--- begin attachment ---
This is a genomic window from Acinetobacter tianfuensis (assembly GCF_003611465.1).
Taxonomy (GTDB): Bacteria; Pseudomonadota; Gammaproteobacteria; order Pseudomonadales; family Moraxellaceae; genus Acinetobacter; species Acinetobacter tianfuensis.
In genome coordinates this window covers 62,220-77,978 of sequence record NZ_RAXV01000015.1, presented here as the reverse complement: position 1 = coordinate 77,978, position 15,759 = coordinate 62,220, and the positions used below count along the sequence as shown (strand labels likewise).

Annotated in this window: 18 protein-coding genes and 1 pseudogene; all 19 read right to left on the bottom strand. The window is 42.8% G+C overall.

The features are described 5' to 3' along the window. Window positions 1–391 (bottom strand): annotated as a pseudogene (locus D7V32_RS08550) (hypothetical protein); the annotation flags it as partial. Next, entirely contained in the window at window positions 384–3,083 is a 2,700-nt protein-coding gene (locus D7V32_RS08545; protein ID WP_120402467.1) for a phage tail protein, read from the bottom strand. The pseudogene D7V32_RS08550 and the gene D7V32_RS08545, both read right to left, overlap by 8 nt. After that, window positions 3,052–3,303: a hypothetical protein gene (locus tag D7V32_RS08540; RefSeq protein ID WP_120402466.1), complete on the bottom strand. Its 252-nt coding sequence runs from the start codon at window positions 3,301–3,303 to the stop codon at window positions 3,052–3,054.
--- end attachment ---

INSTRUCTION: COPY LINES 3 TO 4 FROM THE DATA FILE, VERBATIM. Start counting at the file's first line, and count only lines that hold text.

In genome coordinates this window covers 62,220-77,978 of sequence record NZ_RAXV01000015.1, presented here as the reverse complement: position 1 = coordinate 77,978, position 15,759 = coordinate 62,220, and the positions used below count along the sequence as shown (strand labels likewise).

Annotated in this window: 18 protein-coding genes and 1 pseudogene; all 19 read right to left on the bottom strand. The window is 42.8% G+C overall.